In 2015, the court decided the true-threat decision Elonis v. United States (2015), but did not determine whether or not a person could be convicted for making a true threat recklessly. The court held that the jury instructions in the initial trial failed to focus on Elonis’s mental state and required only that Elonis made a statement in a context that a reasonable person would interpret as threatening.
In his majority opinion, Chief Justice John G. Roberts Jr., reasoned that this was a mere negligence standard, disrespectful of the cardinal criminal law principle that “wrongdoing must be conscious to be criminal.” While the result was favorable to Elonis, the court’s decision left much to be desired.
The court in Elonis did not address larger First Amendment issues raised in the case and did not determine whether or not a person could be convicted for uttering a true threat recklessly. Justice Sotomayor — in her special concurring opinion in Perez — urged her colleagues that the court needed to address the questions it left unanswered in Elonis.
In her opinion, Justice Sotomayor emphasized the intent issue in the area of true threats. “Together, [this Court’s true threat jurisprudence] make[s ] clear that to sustain a threat conviction without encroaching upon the First Amendment, states must prove more than the mere utterance of threatening words — some level of intent is required,” she wrote. “And these two cases strongly suggest that it is not enough that a reasonable person might have understood the words as a threat — a jury must find that the speaker actually intended to convey a threat.”
As I noted in 2017, “Justice Sotomayor should be applauded for her concern over the court’s true-threat jurisprudence.”
Justice Sotomayor also showed her concern for individuals in the court’s latest decision involving the “ministerial exception,” a doctrine that allows religious-based employers to avoid compliance with federal and state anti-discrimination laws if the employee in question is deemed “a minister.”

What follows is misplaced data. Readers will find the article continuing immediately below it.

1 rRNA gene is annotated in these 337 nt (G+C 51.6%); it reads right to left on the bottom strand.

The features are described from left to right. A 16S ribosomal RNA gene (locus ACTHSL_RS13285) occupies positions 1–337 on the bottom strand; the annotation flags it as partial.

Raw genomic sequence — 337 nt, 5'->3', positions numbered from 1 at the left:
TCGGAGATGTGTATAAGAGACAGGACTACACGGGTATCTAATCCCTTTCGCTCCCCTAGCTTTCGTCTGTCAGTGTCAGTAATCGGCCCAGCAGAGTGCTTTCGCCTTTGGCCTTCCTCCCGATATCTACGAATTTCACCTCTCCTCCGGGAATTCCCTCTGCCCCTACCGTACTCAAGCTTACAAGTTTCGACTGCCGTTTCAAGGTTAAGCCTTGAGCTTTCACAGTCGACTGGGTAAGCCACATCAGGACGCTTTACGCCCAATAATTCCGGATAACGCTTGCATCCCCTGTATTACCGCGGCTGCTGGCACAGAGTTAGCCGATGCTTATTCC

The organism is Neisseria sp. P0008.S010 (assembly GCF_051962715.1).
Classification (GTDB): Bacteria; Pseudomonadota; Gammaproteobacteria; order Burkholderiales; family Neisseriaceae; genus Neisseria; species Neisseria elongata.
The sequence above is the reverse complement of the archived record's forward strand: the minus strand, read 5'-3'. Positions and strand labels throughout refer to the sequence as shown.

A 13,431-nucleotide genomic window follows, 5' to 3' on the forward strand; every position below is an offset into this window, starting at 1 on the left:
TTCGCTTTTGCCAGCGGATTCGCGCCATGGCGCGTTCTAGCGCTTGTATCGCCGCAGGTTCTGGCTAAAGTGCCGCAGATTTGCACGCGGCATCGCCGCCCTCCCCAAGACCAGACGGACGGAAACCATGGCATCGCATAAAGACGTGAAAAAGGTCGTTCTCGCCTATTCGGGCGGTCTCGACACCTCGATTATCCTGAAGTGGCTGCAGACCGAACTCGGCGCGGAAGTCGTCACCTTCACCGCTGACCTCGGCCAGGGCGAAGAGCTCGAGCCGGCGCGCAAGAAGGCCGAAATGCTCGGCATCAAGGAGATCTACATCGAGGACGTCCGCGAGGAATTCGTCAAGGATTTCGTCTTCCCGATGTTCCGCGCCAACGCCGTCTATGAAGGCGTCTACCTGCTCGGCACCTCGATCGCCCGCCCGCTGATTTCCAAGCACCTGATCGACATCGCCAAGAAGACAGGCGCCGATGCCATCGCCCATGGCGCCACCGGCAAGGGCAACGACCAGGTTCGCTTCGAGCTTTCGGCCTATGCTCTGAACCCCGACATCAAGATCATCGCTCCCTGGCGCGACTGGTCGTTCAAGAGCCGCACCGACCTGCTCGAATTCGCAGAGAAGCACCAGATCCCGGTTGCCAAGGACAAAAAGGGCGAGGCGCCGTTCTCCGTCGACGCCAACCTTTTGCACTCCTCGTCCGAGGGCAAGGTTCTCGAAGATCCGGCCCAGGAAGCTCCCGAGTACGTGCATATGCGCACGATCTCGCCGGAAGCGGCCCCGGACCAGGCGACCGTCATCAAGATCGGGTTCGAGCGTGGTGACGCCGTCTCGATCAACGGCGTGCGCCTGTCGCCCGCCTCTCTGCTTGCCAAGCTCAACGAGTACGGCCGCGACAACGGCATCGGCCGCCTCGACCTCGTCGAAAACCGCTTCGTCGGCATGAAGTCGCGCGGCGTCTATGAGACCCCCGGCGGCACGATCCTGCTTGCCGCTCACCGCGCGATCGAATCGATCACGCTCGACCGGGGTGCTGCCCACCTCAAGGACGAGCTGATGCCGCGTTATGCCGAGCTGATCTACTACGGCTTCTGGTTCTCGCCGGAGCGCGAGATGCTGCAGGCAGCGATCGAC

The court ruled 7-2 in Our Lady of Guadalupe School v. Morrissey-Berru that two elementary school teachers were subject to the so-called “ministerial exception,” nullifying their respective disability and age-discrimination claims. Justice Sotomayor dissented, writing that the ministerial exception “gives an employer free rein to discriminate because of race, sex, pregnancy, age, disability or other traits protected by law.”
While the majority cloaked itself in the mantle of religious freedom, Sotomayor warned that the court’s decision was “profoundly unfair” and noted that “[t]he inherent injustice in the court’s conclusion will be impossible to ignore for long, particularly in a pluralistic society like ours.”
Justice Sotomayor’s tenure on the Supreme Court has been characterized by a consistent concern for the individual in cases involving constitutional freedoms. Her opinions in the areas of public employee free expression, true threats and the ministerial exception are prime examples.
David L. Hudson, Jr. is a First Amendment Fellow at the Freedom Forum, and a professor at Belmont University College of Law who writes and speaks regularly on First Amendment issues. He is the author of “First Amendment: Freedom of Speech” (2012), the author of a 12-part lecture series titled, “Freedom of Speech: Understanding the First Amendment” (2018) and a 24-part lecture series titled, “The American Constitution 101” (2019).